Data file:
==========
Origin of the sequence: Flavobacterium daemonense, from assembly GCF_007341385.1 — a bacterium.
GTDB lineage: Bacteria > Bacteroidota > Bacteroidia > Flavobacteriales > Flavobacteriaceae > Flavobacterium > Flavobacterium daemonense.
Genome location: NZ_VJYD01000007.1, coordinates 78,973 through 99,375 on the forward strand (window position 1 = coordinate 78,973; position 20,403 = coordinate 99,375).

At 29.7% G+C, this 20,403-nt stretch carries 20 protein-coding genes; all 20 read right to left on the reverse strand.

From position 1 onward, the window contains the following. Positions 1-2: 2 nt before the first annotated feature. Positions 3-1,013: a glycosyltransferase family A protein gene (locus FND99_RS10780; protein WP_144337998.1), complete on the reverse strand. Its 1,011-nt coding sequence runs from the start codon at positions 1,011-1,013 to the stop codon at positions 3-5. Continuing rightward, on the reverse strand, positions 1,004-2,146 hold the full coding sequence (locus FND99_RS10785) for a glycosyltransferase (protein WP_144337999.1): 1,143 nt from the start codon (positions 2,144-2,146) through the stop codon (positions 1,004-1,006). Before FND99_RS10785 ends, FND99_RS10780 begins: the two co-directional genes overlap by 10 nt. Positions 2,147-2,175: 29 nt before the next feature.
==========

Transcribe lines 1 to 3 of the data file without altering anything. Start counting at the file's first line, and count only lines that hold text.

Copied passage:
Origin of the sequence: Flavobacterium daemonense, from assembly GCF_007341385.1 — a bacterium.
GTDB lineage: Bacteria > Bacteroidota > Bacteroidia > Flavobacteriales > Flavobacteriaceae > Flavobacterium > Flavobacterium daemonense.
Genome location: NZ_VJYD01000007.1, coordinates 78,973 through 99,375 on the forward strand (window position 1 = coordinate 78,973; position 20,403 = coordinate 99,375).